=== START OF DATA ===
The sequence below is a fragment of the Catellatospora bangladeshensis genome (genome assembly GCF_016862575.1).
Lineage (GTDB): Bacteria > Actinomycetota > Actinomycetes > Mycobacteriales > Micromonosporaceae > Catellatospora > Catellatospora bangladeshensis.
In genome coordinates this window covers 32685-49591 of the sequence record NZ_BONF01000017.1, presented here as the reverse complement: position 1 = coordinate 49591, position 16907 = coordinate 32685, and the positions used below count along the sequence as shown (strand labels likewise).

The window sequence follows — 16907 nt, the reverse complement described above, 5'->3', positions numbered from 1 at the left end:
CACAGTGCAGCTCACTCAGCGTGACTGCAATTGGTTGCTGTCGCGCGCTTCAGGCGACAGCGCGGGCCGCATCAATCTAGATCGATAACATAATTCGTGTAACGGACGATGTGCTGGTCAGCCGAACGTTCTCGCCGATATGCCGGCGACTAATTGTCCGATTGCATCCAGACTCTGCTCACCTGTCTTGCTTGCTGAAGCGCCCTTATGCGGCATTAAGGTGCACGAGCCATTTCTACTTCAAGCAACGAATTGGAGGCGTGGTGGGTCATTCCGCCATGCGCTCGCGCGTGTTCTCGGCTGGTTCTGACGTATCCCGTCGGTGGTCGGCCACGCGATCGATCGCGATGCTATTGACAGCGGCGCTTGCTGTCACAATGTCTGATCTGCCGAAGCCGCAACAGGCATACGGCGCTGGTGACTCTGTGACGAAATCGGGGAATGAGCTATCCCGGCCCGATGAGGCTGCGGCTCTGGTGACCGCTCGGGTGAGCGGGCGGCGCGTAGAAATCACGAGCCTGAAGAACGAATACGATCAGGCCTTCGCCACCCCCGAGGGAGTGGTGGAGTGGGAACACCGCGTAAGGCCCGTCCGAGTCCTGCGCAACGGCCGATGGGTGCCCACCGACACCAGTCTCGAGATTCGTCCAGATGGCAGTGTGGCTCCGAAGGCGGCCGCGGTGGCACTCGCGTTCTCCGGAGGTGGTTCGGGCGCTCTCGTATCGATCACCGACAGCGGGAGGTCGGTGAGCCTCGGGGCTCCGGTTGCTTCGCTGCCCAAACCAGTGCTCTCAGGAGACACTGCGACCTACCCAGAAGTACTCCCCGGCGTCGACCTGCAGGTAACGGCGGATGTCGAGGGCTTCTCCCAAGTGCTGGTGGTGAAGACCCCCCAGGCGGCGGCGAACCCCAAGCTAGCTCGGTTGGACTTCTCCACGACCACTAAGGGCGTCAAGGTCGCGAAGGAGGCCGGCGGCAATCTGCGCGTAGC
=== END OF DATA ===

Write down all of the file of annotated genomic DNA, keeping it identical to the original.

The sequence below is a fragment of the Catellatospora bangladeshensis genome (genome assembly GCF_016862575.1).
Lineage (GTDB): Bacteria > Actinomycetota > Actinomycetes > Mycobacteriales > Micromonosporaceae > Catellatospora > Catellatospora bangladeshensis.
In genome coordinates this window covers 32685-49591 of the sequence record NZ_BONF01000017.1, presented here as the reverse complement: position 1 = coordinate 49591, position 16907 = coordinate 32685, and the positions used below count along the sequence as shown (strand labels likewise).

The window sequence follows — 16907 nt, the reverse complement described above, 5'->3', positions numbered from 1 at the left end:
CACAGTGCAGCTCACTCAGCGTGACTGCAATTGGTTGCTGTCGCGCGCTTCAGGCGACAGCGCGGGCCGCATCAATCTAGATCGATAACATAATTCGTGTAACGGACGATGTGCTGGTCAGCCGAACGTTCTCGCCGATATGCCGGCGACTAATTGTCCGATTGCATCCAGACTCTGCTCACCTGTCTTGCTTGCTGAAGCGCCCTTATGCGGCATTAAGGTGCACGAGCCATTTCTACTTCAAGCAACGAATTGGAGGCGTGGTGGGTCATTCCGCCATGCGCTCGCGCGTGTTCTCGGCTGGTTCTGACGTATCCCGTCGGTGGTCGGCCACGCGATCGATCGCGATGCTATTGACAGCGGCGCTTGCTGTCACAATGTCTGATCTGCCGAAGCCGCAACAGGCATACGGCGCTGGTGACTCTGTGACGAAATCGGGGAATGAGCTATCCCGGCCCGATGAGGCTGCGGCTCTGGTGACCGCTCGGGTGAGCGGGCGGCGCGTAGAAATCACGAGCCTGAAGAACGAATACGATCAGGCCTTCGCCACCCCCGAGGGAGTGGTGGAGTGGGAACACCGCGTAAGGCCCGTCCGAGTCCTGCGCAACGGCCGATGGGTGCCCACCGACACCAGTCTCGAGATTCGTCCAGATGGCAGTGTGGCTCCGAAGGCGGCCGCGGTGGCACTCGCGTTCTCCGGAGGTGGTTCGGGCGCTCTCGTATCGATCACCGACAGCGGGAGGTCGGTGAGCCTCGGGGCTCCGGTTGCTTCGCTGCCCAAACCAGTGCTCTCAGGAGACACTGCGACCTACCCAGAAGTACTCCCCGGCGTCGACCTGCAGGTAACGGCGGATGTCGAGGGCTTCTCCCAAGTGCTGGTGGTGAAGACCCCCCAGGCGGCGGCGAACCCCAAGCTAGCTCGGTTGGACTTCTCCACGACCACTAAGGGCGTCAAGGTCGCGAAGGAGGCCGGCGGCAATCTGCGCGTAGC